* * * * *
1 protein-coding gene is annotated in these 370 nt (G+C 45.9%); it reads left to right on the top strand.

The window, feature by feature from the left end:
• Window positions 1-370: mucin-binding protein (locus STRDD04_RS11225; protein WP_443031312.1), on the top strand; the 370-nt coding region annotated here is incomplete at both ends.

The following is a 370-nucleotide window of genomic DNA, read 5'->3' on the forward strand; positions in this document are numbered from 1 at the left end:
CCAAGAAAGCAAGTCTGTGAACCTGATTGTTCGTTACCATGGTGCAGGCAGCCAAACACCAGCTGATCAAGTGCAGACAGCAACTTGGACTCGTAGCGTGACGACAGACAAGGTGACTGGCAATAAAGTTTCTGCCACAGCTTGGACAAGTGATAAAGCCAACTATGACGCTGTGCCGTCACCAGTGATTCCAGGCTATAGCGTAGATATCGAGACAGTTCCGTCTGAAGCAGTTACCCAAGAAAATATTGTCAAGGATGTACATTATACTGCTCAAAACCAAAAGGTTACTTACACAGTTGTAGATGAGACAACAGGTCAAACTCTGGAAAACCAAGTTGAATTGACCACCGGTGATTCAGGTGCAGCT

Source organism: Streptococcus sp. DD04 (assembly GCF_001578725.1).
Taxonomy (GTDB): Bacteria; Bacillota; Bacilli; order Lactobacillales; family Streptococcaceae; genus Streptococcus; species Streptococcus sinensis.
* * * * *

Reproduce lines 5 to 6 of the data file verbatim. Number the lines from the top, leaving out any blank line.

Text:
CCAAGAAAGCAAGTCTGTGAACCTGATTGTTCGTTACCATGGTGCAGGCAGCCAAACACCAGCTGATCAAGTGCAGACAGCAACTTGGACTCGTAGCGTGACGACAGACAAGGTGACTGGCAATAAAGTTTCTGCCACAGCTTGGACAAGTGATAAAGCCAACTATGACGCTGTGCCGTCACCAGTGATTCCAGGCTATAGCGTAGATATCGAGACAGTTCCGTCTGAAGCAGTTACCCAAGAAAATATTGTCAAGGATGTACATTATACTGCTCAAAACCAAAAGGTTACTTACACAGTTGTAGATGAGACAACAGGTCAAACTCTGGAAAACCAAGTTGAATTGACCACCGGTGATTCAGGTGCAGCT

Source organism: Streptococcus sp. DD04 (assembly GCF_001578725.1).